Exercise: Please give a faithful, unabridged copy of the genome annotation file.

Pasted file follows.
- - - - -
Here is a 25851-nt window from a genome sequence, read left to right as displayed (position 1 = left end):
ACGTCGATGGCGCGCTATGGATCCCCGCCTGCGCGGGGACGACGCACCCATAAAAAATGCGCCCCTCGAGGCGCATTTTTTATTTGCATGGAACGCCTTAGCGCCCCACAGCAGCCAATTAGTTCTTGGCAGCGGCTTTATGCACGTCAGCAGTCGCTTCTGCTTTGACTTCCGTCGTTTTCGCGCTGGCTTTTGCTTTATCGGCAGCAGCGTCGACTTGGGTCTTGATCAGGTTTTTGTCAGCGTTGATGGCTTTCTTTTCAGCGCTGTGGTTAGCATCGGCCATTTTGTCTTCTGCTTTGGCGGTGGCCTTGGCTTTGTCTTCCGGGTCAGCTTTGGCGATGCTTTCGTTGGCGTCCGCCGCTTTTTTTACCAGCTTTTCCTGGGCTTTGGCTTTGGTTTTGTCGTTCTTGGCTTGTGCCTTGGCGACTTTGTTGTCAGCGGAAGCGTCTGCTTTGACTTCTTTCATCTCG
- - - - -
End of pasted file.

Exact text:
Here is a 25851-nt window from a genome sequence, read left to right as displayed (position 1 = left end):
ACGTCGATGGCGCGCTATGGATCCCCGCCTGCGCGGGGACGACGCACCCATAAAAAATGCGCCCCTCGAGGCGCATTTTTTATTTGCATGGAACGCCTTAGCGCCCCACAGCAGCCAATTAGTTCTTGGCAGCGGCTTTATGCACGTCAGCAGTCGCTTCTGCTTTGACTTCCGTCGTTTTCGCGCTGGCTTTTGCTTTATCGGCAGCAGCGTCGACTTGGGTCTTGATCAGGTTTTTGTCAGCGTTGATGGCTTTCTTTTCAGCGCTGTGGTTAGCATCGGCCATTTTGTCTTCTGCTTTGGCGGTGGCCTTGGCTTTGTCTTCCGGGTCAGCTTTGGCGATGCTTTCGTTGGCGTCCGCCGCTTTTTTTACCAGCTTTTCCTGGGCTTTGGCTTTGGTTTTGTCGTTCTTGGCTTGTGCCTTGGCGACTTTGTTGTCAGCGGAAGCGTCTGCTTTGACTTCTTTCATCTCG